Cultural activities, artforms and wellbeing

Publisher: 

Written by two economists, this report examines “the relationship between cultural engagement and momentary wellbeing” using a United Kingdom dataset called Mappiness, which collects information from a mobile app that captures people’s ratings of their happiness and relaxation as well as their activities at the time (including certain cultural activities). The authors caution that the dataset “is not fully representative of the UK” and that “causation cannot be directly inferred”.

The data from the mobile app show that all of the six arts and culture activities measured “are significantly associated with happiness and relaxation after controlling for a range of other factors”.

Between the six arts and culture activities, the ratings of happiness were highest among: 1) theatre, dance, and concert attendees; 2) those who sang or performed; 3) visitors to “exhibitions, museums, [and] libraries”; 4) participants in arts, crafts, and hobbies; 5) those who listened to music; and 6) those who read.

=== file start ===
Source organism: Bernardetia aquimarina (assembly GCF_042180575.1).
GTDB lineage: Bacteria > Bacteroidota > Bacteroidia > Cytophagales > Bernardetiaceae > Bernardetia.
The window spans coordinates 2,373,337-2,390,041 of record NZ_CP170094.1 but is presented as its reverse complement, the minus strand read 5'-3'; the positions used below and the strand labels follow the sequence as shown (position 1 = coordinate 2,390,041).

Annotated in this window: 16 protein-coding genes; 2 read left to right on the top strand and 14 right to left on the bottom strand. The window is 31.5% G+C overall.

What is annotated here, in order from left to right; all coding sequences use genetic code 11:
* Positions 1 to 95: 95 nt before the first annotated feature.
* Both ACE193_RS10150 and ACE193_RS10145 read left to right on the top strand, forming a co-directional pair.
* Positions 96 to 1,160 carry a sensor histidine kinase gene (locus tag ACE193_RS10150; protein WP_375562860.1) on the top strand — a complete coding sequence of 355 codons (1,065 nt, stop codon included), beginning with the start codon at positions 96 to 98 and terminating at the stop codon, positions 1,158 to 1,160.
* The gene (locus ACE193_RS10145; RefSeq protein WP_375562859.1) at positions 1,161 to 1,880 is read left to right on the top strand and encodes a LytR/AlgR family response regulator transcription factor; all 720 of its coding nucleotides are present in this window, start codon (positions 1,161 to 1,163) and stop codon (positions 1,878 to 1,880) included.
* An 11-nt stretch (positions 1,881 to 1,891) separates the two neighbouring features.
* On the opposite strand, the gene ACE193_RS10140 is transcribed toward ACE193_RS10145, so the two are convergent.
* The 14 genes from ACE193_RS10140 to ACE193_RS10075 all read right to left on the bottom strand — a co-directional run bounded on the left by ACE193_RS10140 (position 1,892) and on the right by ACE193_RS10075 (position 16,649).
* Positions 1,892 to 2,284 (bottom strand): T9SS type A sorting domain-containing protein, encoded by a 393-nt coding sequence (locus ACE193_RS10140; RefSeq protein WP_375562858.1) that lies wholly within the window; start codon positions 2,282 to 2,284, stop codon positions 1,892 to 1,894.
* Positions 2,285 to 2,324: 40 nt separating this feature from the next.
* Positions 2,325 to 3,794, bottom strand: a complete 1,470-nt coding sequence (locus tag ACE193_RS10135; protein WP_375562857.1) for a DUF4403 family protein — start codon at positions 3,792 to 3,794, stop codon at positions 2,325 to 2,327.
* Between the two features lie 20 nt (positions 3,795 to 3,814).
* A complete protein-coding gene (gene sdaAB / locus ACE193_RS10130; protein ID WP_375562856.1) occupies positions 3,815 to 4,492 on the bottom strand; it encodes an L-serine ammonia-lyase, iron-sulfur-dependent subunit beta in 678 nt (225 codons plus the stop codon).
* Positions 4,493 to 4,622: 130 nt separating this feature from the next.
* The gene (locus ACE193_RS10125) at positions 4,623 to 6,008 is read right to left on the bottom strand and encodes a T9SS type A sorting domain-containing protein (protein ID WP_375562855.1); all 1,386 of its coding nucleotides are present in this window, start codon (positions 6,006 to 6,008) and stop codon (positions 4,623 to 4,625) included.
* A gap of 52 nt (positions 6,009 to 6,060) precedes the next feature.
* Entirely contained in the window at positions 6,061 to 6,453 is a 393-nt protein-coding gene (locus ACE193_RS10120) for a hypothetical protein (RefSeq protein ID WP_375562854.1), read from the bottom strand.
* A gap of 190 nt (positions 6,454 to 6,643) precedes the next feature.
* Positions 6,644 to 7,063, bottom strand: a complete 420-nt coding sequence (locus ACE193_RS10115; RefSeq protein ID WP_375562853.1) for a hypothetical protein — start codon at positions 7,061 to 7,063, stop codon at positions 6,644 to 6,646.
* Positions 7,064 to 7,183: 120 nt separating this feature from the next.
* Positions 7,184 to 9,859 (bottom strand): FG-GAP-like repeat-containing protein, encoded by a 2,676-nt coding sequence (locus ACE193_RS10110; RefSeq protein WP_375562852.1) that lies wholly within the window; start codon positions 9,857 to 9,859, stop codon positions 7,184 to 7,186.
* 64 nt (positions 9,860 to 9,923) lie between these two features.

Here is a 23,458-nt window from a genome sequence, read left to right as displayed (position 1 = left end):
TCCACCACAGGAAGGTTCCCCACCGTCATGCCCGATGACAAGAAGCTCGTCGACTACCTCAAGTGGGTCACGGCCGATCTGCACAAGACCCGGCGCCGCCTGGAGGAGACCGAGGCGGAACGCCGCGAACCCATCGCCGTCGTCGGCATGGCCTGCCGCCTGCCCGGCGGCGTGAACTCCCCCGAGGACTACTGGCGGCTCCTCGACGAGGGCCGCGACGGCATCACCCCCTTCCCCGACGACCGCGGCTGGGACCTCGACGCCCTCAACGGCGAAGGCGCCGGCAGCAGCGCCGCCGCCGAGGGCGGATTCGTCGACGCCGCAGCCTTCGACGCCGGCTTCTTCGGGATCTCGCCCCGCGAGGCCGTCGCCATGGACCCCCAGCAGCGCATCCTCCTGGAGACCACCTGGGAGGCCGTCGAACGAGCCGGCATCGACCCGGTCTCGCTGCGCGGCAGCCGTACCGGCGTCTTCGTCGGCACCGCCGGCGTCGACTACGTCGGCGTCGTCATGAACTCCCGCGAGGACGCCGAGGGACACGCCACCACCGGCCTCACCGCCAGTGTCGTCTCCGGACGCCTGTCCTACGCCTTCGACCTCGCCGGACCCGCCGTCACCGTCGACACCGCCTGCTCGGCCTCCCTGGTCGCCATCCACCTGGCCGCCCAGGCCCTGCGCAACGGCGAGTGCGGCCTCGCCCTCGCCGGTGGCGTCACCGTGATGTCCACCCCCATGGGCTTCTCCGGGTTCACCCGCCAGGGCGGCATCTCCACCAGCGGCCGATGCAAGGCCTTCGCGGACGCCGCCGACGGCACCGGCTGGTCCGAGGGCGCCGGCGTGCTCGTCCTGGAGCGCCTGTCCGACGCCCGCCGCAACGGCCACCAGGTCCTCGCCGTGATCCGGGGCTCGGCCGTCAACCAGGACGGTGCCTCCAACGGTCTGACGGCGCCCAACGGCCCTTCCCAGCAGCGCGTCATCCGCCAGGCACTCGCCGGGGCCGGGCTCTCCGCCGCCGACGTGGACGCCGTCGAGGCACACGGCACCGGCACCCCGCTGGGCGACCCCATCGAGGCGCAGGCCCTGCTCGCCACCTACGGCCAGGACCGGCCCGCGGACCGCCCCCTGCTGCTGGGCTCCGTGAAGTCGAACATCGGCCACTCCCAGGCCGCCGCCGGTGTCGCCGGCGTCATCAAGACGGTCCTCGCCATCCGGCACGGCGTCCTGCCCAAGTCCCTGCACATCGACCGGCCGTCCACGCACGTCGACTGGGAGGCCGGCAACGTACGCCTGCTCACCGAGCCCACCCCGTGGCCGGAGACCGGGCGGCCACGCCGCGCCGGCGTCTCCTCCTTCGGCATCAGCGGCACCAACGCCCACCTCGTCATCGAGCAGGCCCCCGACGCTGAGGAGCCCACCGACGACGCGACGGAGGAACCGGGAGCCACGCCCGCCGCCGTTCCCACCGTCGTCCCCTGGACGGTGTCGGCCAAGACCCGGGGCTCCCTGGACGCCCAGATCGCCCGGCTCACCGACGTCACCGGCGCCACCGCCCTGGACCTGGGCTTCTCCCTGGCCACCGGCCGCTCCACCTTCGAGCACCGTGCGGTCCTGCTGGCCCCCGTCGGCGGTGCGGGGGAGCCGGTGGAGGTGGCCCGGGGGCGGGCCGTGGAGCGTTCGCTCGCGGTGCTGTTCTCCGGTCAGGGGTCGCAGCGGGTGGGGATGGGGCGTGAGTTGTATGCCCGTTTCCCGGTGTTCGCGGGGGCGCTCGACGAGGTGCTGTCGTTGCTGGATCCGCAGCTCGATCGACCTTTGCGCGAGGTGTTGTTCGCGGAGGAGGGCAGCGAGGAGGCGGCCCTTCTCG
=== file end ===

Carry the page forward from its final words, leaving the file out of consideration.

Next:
Some arts and culture activities ranked quite highly when compared with non-cultural activities.  Theatre, dance, and concert attendance was second only to “intimacy, making love” on the happiness rankings.

Between the six arts and culture activities, the ratings of relaxation were highest for: 1) visitors to exhibitions, museums, and libraries; 2) participants in arts, crafts, and hobbies; 3) theatre, dance, and concert attendees; 4) those who sang or performed; 5) those who read; and 6) those who listened to music.

Visits to exhibitions, museums, libraries were third overall on the rankings of relaxation, behind only “intimacy, making love” and “birdwatching, nature watching”.

Summary: 

This report examines “the relationship between cultural engagement and momentary wellbeing” using a United Kingdom dataset called Mappiness, which collects information from a mobile app that captures people’s ratings of their happiness and relaxation as well as their activities at the time (including certain cultural activities). The authors caution that the dataset “is not fully representative of the UK” and that “causation cannot be directly inferred”.